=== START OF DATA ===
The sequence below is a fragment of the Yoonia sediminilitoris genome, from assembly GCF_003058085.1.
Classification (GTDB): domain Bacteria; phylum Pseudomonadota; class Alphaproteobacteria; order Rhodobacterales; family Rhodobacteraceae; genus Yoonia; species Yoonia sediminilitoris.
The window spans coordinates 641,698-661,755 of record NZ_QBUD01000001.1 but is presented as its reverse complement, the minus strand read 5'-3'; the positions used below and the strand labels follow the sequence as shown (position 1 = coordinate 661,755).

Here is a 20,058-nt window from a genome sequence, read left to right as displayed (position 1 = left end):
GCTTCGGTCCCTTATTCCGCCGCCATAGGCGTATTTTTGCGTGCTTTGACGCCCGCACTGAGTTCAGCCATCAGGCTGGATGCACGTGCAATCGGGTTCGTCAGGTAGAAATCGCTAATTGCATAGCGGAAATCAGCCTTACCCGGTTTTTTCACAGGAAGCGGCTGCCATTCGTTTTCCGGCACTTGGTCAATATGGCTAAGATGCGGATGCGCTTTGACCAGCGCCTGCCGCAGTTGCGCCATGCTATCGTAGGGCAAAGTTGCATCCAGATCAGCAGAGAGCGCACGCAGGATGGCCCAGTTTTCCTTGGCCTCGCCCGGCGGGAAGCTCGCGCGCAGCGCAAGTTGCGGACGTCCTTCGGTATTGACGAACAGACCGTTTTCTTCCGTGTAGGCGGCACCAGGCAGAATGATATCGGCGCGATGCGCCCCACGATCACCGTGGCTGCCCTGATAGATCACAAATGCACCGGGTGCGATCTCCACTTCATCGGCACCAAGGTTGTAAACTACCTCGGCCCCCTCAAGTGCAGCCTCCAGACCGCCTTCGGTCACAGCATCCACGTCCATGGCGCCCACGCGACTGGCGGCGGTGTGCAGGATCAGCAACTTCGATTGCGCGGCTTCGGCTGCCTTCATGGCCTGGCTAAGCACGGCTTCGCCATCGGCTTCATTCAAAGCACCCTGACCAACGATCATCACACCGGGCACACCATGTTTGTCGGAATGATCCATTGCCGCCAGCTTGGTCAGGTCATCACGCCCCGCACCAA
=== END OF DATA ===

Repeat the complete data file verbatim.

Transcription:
The sequence below is a fragment of the Yoonia sediminilitoris genome, from assembly GCF_003058085.1.
Classification (GTDB): domain Bacteria; phylum Pseudomonadota; class Alphaproteobacteria; order Rhodobacterales; family Rhodobacteraceae; genus Yoonia; species Yoonia sediminilitoris.
The window spans coordinates 641,698-661,755 of record NZ_QBUD01000001.1 but is presented as its reverse complement, the minus strand read 5'-3'; the positions used below and the strand labels follow the sequence as shown (position 1 = coordinate 661,755).

Here is a 20,058-nt window from a genome sequence, read left to right as displayed (position 1 = left end):
GCTTCGGTCCCTTATTCCGCCGCCATAGGCGTATTTTTGCGTGCTTTGACGCCCGCACTGAGTTCAGCCATCAGGCTGGATGCACGTGCAATCGGGTTCGTCAGGTAGAAATCGCTAATTGCATAGCGGAAATCAGCCTTACCCGGTTTTTTCACAGGAAGCGGCTGCCATTCGTTTTCCGGCACTTGGTCAATATGGCTAAGATGCGGATGCGCTTTGACCAGCGCCTGCCGCAGTTGCGCCATGCTATCGTAGGGCAAAGTTGCATCCAGATCAGCAGAGAGCGCACGCAGGATGGCCCAGTTTTCCTTGGCCTCGCCCGGCGGGAAGCTCGCGCGCAGCGCAAGTTGCGGACGTCCTTCGGTATTGACGAACAGACCGTTTTCTTCCGTGTAGGCGGCACCAGGCAGAATGATATCGGCGCGATGCGCCCCACGATCACCGTGGCTGCCCTGATAGATCACAAATGCACCGGGTGCGATCTCCACTTCATCGGCACCAAGGTTGTAAACTACCTCGGCCCCCTCAAGTGCAGCCTCCAGACCGCCTTCGGTCACAGCATCCACGTCCATGGCGCCCACGCGACTGGCGGCGGTGTGCAGGATCAGCAACTTCGATTGCGCGGCTTCGGCTGCCTTCATGGCCTGGCTAAGCACGGCTTCGCCATCGGCTTCATTCAAAGCACCCTGACCAACGATCATCACACCGGGCACACCATGTTTGTCGGAATGATCCATTGCCGCCAGCTTGGTCAGGTCATCACGCCCCGCACCAA